Post-Traumatic Stress Disorder (PTSD) is a mental disorder common in discharged soldiers, and is typically linked to high rates of suicide and substance abuse. While there’s a number of common therapy options, the traditional course of treatment is usually based on a combination of personal psychotherapy and medication. Unfortunately, these treatment methods often show limited efficacy or lack thereof.
This challenge led to the emergence of new and innovative supplementary therapies, many of which are developed and tested in Israel.
For example, Israeli researchers are leading the development of a virtual reality (VRET) based therapy plan. Battle-like VR scenarios were incorporated in the treatment of soldiers diagnosed with PTSD, and were found to be highly effective with patients whose condition has shown resistance to traditional treatment methods. One of the advantages of using VR technology is the ability to simulate and expose the patient to extreme stimuli (ie “extinction training”, in psychological terms), that cannot be re-created in real life.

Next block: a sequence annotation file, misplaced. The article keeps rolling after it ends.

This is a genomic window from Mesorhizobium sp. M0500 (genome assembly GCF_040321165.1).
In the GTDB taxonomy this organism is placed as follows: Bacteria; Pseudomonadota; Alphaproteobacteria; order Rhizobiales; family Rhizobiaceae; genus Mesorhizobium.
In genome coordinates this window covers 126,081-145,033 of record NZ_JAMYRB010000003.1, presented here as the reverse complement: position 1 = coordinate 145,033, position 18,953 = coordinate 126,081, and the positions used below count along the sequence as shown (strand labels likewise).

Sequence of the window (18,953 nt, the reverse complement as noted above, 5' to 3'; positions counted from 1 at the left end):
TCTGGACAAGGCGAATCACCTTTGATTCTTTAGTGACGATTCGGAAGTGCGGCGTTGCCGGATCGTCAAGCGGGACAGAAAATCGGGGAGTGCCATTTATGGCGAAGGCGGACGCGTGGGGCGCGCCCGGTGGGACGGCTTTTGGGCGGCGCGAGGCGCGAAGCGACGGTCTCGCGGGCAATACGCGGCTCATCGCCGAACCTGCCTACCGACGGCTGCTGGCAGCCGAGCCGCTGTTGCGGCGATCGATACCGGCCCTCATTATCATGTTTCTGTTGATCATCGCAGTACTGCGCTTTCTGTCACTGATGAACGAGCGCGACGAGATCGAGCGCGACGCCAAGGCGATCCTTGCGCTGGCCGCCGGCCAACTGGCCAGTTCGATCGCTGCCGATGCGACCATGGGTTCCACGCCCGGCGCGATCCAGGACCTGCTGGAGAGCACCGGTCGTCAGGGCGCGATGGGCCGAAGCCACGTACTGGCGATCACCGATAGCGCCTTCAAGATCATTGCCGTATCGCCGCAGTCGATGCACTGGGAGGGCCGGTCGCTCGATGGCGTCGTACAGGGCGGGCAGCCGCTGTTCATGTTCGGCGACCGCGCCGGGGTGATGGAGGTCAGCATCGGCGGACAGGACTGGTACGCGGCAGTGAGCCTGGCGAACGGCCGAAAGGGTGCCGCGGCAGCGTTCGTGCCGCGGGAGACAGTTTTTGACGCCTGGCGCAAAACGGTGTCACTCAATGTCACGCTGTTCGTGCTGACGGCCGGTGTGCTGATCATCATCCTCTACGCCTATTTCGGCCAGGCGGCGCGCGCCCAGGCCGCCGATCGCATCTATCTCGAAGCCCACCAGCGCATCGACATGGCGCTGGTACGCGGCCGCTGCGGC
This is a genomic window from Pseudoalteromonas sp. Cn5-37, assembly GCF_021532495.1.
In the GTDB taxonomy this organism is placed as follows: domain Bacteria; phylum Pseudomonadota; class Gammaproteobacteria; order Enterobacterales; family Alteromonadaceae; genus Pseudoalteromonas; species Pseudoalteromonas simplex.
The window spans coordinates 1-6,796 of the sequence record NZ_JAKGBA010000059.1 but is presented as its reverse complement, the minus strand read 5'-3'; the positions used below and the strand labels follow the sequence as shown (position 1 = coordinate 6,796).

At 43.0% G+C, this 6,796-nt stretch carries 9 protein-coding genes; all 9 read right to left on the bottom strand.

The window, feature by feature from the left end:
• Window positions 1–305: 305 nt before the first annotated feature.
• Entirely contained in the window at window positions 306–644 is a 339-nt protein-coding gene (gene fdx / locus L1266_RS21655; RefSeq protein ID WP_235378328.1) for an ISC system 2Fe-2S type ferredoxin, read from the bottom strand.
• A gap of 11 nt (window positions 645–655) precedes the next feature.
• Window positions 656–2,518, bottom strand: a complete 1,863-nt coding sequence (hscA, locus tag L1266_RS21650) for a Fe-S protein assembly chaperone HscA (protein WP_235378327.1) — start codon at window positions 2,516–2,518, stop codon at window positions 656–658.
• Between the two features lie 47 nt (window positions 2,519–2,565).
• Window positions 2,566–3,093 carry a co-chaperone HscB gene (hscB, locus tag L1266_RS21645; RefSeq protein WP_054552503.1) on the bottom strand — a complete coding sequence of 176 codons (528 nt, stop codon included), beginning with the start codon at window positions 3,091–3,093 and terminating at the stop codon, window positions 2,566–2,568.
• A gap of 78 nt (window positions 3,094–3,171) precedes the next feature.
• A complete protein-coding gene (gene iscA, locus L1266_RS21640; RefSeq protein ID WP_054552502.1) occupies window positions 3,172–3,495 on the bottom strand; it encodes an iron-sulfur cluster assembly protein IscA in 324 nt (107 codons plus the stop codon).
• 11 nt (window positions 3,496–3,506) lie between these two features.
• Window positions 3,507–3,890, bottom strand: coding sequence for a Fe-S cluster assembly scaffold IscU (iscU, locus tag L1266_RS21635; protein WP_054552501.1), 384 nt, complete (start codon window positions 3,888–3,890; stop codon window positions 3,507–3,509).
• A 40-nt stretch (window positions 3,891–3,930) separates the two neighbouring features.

It was recently published that researchers from Tel Aviv University and Shamir Medical Center were able to relieve PTSD symptoms in discharged soldiers, by utilizing an innovative hyperbaric oxygen therapy (HBOT) protocol.
The patients, who suffered from treatment-resistant PTSD, participated in a controlled clinical trial of this method, and showed a significant improvement in a variety of symptoms. Hyperbaric oxygen chambers expose the patient to a slightly higher than average atmospheric pressure, and to oxygen-rich air. They are considered to be safe and are already used to treat a wide range of medical conditions.
Another challenge to successful PTSD management is posed by the lack of monitoring technologies that can be used to continuously track triggers and trauma response in patients between sessions. A recent research is looking into utilizing commercial off-the-shelf wearable sensors for this purpose, and applying machine learning methods in order to create an “always-on” support system for patients.
Predictive algorithms were found helpful in identifying heart rate changes correctly, and detecting the onset of PTSD triggers in real time. It is likely that “smart” wearable monitoring technology will be achievable in the near future.
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